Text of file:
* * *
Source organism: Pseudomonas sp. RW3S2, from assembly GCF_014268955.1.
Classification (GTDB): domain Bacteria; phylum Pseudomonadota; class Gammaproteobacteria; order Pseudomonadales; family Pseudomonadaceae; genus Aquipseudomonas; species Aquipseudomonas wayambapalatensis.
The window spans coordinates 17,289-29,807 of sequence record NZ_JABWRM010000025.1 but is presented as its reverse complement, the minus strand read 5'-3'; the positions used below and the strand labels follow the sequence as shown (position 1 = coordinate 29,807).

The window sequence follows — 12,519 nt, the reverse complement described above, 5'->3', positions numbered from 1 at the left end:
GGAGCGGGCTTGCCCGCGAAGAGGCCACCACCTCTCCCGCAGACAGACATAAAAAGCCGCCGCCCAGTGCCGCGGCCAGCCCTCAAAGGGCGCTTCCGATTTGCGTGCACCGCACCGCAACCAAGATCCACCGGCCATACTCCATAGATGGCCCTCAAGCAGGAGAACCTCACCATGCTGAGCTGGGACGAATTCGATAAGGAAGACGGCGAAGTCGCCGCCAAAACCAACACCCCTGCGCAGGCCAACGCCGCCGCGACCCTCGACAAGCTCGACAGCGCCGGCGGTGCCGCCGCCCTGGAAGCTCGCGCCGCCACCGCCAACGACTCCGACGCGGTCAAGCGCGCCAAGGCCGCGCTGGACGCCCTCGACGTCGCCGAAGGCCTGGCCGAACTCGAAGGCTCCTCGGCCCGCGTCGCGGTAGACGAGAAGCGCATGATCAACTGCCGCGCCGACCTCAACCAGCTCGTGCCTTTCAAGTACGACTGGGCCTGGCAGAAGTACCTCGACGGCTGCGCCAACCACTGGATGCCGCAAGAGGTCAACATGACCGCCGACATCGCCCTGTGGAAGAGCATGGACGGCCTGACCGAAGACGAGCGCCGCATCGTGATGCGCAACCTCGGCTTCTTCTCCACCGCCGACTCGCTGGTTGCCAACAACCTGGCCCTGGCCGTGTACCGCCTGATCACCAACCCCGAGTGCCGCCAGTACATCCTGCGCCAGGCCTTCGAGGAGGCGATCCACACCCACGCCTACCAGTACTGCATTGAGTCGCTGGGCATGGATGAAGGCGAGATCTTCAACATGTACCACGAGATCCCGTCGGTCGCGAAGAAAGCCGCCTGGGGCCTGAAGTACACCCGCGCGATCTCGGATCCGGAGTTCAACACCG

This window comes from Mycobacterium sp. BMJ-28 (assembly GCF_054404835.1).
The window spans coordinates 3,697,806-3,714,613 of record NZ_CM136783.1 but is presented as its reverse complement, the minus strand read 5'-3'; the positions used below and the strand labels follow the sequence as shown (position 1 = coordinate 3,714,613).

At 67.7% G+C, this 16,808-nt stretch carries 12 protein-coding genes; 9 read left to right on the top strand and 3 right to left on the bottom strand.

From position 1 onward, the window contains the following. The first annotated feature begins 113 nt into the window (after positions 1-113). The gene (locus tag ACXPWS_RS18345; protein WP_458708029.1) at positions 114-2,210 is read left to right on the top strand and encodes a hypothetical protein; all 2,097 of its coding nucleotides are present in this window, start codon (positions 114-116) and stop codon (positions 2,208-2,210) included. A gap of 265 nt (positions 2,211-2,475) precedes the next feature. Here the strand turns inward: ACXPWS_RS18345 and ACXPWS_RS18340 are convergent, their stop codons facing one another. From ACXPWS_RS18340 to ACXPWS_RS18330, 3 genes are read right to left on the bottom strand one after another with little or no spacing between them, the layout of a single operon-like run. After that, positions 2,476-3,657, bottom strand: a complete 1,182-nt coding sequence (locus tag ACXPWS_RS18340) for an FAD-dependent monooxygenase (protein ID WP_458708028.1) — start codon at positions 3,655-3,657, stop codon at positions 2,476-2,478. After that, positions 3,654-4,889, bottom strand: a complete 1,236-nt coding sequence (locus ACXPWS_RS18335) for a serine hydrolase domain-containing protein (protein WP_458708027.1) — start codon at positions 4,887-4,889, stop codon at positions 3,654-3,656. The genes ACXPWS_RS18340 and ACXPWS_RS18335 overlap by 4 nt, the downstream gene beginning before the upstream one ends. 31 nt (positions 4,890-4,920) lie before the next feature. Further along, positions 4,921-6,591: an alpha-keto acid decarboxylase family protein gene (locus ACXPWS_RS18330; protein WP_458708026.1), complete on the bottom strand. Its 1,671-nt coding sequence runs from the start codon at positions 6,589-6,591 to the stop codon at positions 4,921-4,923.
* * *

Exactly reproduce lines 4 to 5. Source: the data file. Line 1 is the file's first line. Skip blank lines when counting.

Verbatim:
The window sequence follows — 12,519 nt, the reverse complement described above, 5'->3', positions numbered from 1 at the left end:
GGAGCGGGCTTGCCCGCGAAGAGGCCACCACCTCTCCCGCAGACAGACATAAAAAGCCGCCGCCCAGTGCCGCGGCCAGCCCTCAAAGGGCGCTTCCGATTTGCGTGCACCGCACCGCAACCAAGATCCACCGGCCATACTCCATAGATGGCCCTCAAGCAGGAGAACCTCACCATGCTGAGCTGGGACGAATTCGATAAGGAAGACGGCGAAGTCGCCGCCAAAACCAACACCCCTGCGCAGGCCAACGCCGCCGCGACCCTCGACAAGCTCGACAGCGCCGGCGGTGCCGCCGCCCTGGAAGCTCGCGCCGCCACCGCCAACGACTCCGACGCGGTCAAGCGCGCCAAGGCCGCGCTGGACGCCCTCGACGTCGCCGAAGGCCTGGCCGAACTCGAAGGCTCCTCGGCCCGCGTCGCGGTAGACGAGAAGCGCATGATCAACTGCCGCGCCGACCTCAACCAGCTCGTGCCTTTCAAGTACGACTGGGCCTGGCAGAAGTACCTCGACGGCTGCGCCAACCACTGGATGCCGCAAGAGGTCAACATGACCGCCGACATCGCCCTGTGGAAGAGCATGGACGGCCTGACCGAAGACGAGCGCCGCATCGTGATGCGCAACCTCGGCTTCTTCTCCACCGCCGACTCGCTGGTTGCCAACAACCTGGCCCTGGCCGTGTACCGCCTGATCACCAACCCCGAGTGCCGCCAGTACATCCTGCGCCAGGCCTTCGAGGAGGCGATCCACACCCACGCCTACCAGTACTGCATTGAGTCGCTGGGCATGGATGAAGGCGAGATCTTCAACATGTACCACGAGATCCCGTCGGTCGCGAAGAAAGCCGCCTGGGGCCTGAAGTACACCCGCGCGATCTCGGATCCGGAGTTCAACACCG